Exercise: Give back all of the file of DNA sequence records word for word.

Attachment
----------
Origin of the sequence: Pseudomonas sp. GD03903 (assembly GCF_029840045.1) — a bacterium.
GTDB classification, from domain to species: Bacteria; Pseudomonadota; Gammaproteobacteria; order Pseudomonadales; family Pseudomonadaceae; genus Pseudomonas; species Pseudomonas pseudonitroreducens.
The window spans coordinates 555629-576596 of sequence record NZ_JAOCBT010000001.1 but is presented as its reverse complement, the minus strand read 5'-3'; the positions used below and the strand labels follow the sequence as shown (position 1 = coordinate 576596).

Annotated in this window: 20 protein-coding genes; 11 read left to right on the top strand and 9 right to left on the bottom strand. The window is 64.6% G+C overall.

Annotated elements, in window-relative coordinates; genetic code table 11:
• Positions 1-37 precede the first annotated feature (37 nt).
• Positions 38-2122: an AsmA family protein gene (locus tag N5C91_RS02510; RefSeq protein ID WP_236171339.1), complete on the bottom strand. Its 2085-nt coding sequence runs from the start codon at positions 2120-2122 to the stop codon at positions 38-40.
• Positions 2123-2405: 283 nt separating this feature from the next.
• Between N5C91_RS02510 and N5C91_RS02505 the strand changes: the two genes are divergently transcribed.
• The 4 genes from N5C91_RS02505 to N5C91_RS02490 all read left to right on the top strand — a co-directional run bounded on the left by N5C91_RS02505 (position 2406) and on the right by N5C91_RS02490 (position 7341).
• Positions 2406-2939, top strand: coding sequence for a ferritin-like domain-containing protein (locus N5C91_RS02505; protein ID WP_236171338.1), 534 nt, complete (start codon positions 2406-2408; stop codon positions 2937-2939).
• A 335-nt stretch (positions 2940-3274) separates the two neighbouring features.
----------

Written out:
Origin of the sequence: Pseudomonas sp. GD03903 (assembly GCF_029840045.1) — a bacterium.
GTDB classification, from domain to species: Bacteria; Pseudomonadota; Gammaproteobacteria; order Pseudomonadales; family Pseudomonadaceae; genus Pseudomonas; species Pseudomonas pseudonitroreducens.
The window spans coordinates 555629-576596 of sequence record NZ_JAOCBT010000001.1 but is presented as its reverse complement, the minus strand read 5'-3'; the positions used below and the strand labels follow the sequence as shown (position 1 = coordinate 576596).

Annotated in this window: 20 protein-coding genes; 11 read left to right on the top strand and 9 right to left on the bottom strand. The window is 64.6% G+C overall.

Annotated elements, in window-relative coordinates; genetic code table 11:
• Positions 1-37 precede the first annotated feature (37 nt).
• Positions 38-2122: an AsmA family protein gene (locus tag N5C91_RS02510; RefSeq protein ID WP_236171339.1), complete on the bottom strand. Its 2085-nt coding sequence runs from the start codon at positions 2120-2122 to the stop codon at positions 38-40.
• Positions 2123-2405: 283 nt separating this feature from the next.
• Between N5C91_RS02510 and N5C91_RS02505 the strand changes: the two genes are divergently transcribed.
• The 4 genes from N5C91_RS02505 to N5C91_RS02490 all read left to right on the top strand — a co-directional run bounded on the left by N5C91_RS02505 (position 2406) and on the right by N5C91_RS02490 (position 7341).
• Positions 2406-2939, top strand: coding sequence for a ferritin-like domain-containing protein (locus N5C91_RS02505; protein ID WP_236171338.1), 534 nt, complete (start codon positions 2406-2408; stop codon positions 2937-2939).
• A 335-nt stretch (positions 2940-3274) separates the two neighbouring features.